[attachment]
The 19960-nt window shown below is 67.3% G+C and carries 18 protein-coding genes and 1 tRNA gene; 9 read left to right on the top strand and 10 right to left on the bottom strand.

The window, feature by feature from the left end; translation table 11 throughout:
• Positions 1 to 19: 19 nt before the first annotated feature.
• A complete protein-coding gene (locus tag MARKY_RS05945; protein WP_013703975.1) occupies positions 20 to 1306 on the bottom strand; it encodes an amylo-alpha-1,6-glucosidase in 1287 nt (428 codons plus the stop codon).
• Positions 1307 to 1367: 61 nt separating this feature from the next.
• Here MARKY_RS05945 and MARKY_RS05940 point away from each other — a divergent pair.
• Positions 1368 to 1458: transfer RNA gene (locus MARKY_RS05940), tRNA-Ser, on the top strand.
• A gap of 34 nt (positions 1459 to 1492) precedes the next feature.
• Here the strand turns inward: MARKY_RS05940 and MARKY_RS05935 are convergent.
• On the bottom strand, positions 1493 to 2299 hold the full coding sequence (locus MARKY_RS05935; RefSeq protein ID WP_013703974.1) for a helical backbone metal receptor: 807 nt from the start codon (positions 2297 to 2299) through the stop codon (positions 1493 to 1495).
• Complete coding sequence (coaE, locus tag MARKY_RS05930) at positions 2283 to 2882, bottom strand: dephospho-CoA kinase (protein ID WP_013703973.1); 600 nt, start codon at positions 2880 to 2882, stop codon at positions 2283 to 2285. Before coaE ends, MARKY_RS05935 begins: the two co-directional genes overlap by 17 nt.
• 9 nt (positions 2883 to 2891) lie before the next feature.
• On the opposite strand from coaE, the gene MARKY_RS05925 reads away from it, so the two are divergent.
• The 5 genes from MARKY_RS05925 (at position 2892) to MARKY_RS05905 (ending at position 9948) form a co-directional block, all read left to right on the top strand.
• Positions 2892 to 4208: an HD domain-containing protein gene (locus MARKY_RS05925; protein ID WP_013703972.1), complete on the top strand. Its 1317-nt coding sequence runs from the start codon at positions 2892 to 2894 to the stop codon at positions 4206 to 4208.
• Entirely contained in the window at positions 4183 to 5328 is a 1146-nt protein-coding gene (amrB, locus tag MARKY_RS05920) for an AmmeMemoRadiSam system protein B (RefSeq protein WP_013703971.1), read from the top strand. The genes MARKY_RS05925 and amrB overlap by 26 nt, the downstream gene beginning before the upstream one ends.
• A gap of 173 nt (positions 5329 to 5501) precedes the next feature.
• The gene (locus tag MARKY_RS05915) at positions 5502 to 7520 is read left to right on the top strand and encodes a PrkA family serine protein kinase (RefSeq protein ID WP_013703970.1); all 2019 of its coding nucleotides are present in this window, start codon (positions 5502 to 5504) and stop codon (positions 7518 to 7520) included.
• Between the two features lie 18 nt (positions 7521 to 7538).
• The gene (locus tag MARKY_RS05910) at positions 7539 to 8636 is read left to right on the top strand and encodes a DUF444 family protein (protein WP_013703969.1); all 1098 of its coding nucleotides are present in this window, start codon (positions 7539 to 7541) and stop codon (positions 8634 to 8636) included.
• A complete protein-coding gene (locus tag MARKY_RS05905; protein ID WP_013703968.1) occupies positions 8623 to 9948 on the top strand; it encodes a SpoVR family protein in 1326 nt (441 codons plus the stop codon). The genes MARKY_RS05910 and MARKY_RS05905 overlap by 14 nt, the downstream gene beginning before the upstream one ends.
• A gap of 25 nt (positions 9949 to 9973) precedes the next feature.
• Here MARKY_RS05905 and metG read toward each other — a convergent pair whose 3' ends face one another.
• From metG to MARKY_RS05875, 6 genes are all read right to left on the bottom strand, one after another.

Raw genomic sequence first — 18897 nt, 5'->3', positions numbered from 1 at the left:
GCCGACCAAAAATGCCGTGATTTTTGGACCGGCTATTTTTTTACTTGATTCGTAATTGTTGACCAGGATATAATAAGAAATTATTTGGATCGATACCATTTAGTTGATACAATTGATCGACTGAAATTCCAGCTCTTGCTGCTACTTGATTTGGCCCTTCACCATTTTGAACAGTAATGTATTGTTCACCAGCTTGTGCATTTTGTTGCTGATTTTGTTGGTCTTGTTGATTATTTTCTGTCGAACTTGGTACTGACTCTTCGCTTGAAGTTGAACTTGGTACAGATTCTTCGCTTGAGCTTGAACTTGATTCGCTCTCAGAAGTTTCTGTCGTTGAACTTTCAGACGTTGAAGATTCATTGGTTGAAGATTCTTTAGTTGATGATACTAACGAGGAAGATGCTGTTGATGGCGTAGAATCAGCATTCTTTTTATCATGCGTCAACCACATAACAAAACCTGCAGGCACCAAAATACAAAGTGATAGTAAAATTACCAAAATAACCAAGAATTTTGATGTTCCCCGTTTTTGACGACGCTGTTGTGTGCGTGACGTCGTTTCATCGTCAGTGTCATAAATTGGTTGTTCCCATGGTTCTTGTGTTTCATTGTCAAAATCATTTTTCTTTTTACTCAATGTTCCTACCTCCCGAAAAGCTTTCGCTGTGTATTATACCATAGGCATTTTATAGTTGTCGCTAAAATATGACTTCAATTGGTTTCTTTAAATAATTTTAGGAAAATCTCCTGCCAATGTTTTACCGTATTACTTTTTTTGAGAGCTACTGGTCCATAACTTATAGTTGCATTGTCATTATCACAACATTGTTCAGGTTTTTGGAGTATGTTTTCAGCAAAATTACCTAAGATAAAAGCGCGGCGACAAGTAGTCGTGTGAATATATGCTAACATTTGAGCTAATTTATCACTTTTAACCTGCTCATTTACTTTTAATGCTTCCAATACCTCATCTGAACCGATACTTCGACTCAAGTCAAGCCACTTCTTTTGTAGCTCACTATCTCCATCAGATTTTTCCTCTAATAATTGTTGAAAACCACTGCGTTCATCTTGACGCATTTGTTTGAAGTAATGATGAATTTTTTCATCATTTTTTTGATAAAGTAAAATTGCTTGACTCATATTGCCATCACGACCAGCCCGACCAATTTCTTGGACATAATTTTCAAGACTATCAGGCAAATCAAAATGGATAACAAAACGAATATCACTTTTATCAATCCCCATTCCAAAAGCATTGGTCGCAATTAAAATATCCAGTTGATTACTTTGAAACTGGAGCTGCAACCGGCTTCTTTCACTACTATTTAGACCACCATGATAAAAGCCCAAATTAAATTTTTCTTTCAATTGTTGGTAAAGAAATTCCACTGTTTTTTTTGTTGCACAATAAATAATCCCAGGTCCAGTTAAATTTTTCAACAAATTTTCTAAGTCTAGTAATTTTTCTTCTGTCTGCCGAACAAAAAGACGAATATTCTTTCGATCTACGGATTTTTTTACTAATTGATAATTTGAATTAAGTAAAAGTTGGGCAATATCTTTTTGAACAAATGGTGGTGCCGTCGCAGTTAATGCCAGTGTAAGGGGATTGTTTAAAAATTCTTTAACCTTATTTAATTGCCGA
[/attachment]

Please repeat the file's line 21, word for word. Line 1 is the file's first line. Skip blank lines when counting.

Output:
• A complete protein-coding gene (locus tag MARKY_RS05905; protein ID WP_013703968.1) occupies positions 8623 to 9948 on the top strand; it encodes a SpoVR family protein in 1326 nt (441 codons plus the stop codon). The genes MARKY_RS05910 and MARKY_RS05905 overlap by 14 nt, the downstream gene beginning before the upstream one ends.